Tagged as: Masters Athletes

A LAWYER WHO REPRESENTS HIMSELF HAS A FOOL FOR A CLIENT

(or am I crazy to want to coach myself?)

I love legal dramas… they are my favourite TV binge. I think, most of all, I love the “formulas” good script writers use to create drama and suspense.

One for the most common of those formulas is the use of a lawyer who has been accused of a crime and then, in their wisdom, they elect to defend themselves. 9 times out of 10 this plan creates hassles that could have been avoided had they decided instead to employ a different lawyer as their counsel.

American President Abraham once stated words to the effect that “any lawyer who acts as their own lawyer has a fool for a client”

So what does this have to do with coaching and training… surprisingly quite a lot.

Many Masters Athletes, through one means or another, end up acting as their own coach.

ARE YOU A FOOL TO COACH YOURSELF?

There are many benefits for this arrangement. “Self-coached” athletes often say:

  1. Nobody knows me better than me

And this is true. Who knows you better than yourself? After many years of training you understand what sessions feel good and which ones you struggle with. You understand the difference between “good sore” and ‘bad sore”

  • It’s a much less expensive option

A good coach is a professional and they deserve to be compensated as such. However this can become an expensive option. Sometimes it comes down to resource allocation – it doesn’t cost anything to coach myself

  • My life is so hectic I can’t fit into a normal coaches training schedule

One the major hassles with many structured coaching set ups is you need to be available when the coach is available. With life being so busy – fitting in to someone else’s schedule is not easy

  • After so many years in the sport I know what works for me

Experience provides us with many insights. We learn what can work for us

  • Nobody is more invested in my results than me

If you are keen to perform then this it totally true – you understand what you want

  • I work in this field so it just makes sense

Many Masters athletes are coaches themselves… it just makes sense. We have a love of doing what we do. So why not use our own expertise to coach ourselves??!!

  • I love the independence and flexibility

The complete freedom to programme and train when and how you want is very appealing

SO WITH ALL THESE BENEFITS WHATS THE PROBLEM?

“Self-coached” Athletes can:

  • be too “soft” on themselves

When the pain of training starts to kick in – it becomes very easy to “second guess” your original programme. There is also the danger of programming only what we like… not what we need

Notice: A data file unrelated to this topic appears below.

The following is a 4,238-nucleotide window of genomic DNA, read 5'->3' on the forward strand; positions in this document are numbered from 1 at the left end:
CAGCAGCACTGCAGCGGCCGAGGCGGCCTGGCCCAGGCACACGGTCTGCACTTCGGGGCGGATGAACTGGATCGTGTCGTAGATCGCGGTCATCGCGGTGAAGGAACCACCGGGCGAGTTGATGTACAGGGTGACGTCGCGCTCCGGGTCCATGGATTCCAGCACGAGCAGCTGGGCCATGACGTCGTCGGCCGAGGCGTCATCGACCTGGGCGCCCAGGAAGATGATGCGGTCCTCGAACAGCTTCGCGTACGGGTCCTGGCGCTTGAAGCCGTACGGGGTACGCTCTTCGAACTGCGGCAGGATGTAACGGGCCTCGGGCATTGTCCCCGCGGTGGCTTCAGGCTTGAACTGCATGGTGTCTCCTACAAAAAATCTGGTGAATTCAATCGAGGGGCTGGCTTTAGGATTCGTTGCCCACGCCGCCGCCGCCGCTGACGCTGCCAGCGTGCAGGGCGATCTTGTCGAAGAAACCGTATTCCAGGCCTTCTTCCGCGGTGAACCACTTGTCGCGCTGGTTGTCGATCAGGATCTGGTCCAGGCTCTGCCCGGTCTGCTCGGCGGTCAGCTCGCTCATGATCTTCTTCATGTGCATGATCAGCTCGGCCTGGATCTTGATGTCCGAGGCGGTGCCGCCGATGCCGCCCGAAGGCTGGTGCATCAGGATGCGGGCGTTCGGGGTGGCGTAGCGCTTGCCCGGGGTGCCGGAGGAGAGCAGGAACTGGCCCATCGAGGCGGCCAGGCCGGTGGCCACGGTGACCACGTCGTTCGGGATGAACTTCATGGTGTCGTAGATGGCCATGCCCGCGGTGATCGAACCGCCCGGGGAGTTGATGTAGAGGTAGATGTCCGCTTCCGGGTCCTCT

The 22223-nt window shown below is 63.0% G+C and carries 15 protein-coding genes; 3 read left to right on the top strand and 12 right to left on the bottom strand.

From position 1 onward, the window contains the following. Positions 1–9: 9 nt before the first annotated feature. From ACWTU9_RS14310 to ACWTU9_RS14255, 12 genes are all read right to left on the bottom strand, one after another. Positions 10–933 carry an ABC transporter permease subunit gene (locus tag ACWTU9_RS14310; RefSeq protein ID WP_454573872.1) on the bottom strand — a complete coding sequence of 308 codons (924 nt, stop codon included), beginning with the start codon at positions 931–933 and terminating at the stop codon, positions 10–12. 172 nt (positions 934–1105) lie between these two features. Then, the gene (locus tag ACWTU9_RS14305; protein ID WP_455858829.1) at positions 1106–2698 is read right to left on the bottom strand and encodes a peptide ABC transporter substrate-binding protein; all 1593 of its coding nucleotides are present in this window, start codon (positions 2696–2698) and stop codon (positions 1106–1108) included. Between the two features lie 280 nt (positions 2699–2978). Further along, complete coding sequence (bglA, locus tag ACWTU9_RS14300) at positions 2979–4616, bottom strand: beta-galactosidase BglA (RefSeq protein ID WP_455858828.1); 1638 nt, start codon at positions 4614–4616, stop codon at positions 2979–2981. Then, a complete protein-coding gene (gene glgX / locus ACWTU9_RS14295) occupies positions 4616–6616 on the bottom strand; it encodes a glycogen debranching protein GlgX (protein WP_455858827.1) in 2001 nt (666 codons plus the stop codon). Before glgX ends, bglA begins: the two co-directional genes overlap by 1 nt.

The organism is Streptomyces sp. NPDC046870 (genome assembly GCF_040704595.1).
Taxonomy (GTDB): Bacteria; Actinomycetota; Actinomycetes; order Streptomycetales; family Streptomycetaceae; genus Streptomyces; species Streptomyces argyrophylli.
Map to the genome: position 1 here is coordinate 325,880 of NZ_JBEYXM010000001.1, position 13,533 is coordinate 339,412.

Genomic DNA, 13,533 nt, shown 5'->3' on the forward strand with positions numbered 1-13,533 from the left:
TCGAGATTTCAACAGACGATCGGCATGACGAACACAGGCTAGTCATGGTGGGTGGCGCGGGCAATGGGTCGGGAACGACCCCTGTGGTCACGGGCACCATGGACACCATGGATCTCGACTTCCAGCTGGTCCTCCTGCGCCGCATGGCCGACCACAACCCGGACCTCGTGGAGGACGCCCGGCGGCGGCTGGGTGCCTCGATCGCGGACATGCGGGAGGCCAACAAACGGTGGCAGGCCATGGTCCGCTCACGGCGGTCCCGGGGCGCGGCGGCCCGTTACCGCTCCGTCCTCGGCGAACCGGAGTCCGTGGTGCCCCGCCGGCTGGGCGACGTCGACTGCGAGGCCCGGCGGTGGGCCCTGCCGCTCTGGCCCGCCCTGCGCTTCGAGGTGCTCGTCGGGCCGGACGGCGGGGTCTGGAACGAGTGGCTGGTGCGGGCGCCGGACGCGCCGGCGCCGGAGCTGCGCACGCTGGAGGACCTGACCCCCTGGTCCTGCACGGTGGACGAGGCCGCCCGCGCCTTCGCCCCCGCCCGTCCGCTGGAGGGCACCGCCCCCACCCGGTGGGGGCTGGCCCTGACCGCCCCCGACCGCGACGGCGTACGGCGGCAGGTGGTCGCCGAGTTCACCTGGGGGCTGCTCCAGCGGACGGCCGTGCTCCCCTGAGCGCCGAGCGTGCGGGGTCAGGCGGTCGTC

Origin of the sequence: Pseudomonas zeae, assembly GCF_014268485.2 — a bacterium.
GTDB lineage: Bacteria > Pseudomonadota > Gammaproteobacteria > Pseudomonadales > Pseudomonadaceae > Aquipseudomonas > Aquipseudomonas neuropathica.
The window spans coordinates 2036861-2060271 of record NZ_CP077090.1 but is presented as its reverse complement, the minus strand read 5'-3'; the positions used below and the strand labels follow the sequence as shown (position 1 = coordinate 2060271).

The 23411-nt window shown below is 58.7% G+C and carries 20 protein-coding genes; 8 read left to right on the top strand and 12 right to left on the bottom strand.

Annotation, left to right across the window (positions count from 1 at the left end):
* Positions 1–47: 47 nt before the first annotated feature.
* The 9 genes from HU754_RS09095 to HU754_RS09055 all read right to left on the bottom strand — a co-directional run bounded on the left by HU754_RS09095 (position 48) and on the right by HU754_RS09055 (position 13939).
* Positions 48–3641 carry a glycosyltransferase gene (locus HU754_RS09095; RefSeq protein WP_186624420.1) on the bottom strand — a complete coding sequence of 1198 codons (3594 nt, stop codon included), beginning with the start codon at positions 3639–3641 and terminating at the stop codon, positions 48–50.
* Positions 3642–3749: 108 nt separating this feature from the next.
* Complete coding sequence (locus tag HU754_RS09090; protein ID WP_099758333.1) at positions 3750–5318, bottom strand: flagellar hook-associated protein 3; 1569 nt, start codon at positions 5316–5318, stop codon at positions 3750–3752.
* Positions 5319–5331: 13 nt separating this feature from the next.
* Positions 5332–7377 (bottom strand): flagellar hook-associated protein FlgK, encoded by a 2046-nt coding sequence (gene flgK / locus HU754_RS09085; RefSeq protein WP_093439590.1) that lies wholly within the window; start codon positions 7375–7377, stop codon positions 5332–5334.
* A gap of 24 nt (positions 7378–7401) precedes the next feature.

• be too “tough” on themselves

There are times when we NEED to stop (injury, fatigue, stagnation) but the fear of being soft drives us on

  • “negotiate” away their spare time

The flexibility of training can be a crutch when we put ourselves last, and train at the least convenient times to us personally.

  • get stuck in a rut

Being your own boss (no matter the industry) can become tedious – the challenges and “conflicts” which can stimulate thinking are harder to find for the self-coached

  • lose objectivity in assessing the program and results

It takes in incredibly clear mind to become emotionally involved in analysing performances and training programmes – the danger becomes we make decisions based on our emotional investment rather than on the specific needs and long term plans

  • lose the ability to separate their sport from their life

Coaches, by nature, are often obsessive about their athletes’ performances. When you are self-coached this can become overwhelming due to the tendency to be constantly thinking about training/programming/recovery/performance. The critical sport-life balance can be lost to the detriment of the athlete and the performance.

  • feel isolated and having to solve problems by themselves

What happens when results don’t go your way, where performances get unexpectedly worse or when injury strikes?

  • lose the “critical eye”

How easy it to stand back and look at everything that is happening (positive and negative) and not look at it through the “emotional eye” of the athlete? There is a very relevant old saying along the lines of “its never as good as it seems or as bad as it could be”.

SOME OPTIONS:

  • Get a mentor

Find someone you can talk to about your training and who is happy to give an honest opinion about how they think you are going

  • Find a training group

Spread the “cost” of the coach, gain many people to critically evaluate how you are going, gain a huge emotional boost from the support of the group

  • Decide that the positives outweigh the negatives

Look at the lists above and decide that you like the benefits or being self-coached and that also there are negatives you are happy to wear them in pursuit of your goals

  • Get a coach

Coaches add much to what we as athletes do. But there is no one correct coaching structure.

Explore your options. Look at:

 (a) part-time face-to-face contact with a coach

 (b) online coaches who provide the programming expertise and critical review while allowing you the flexibility and freedom self-coached athletes desire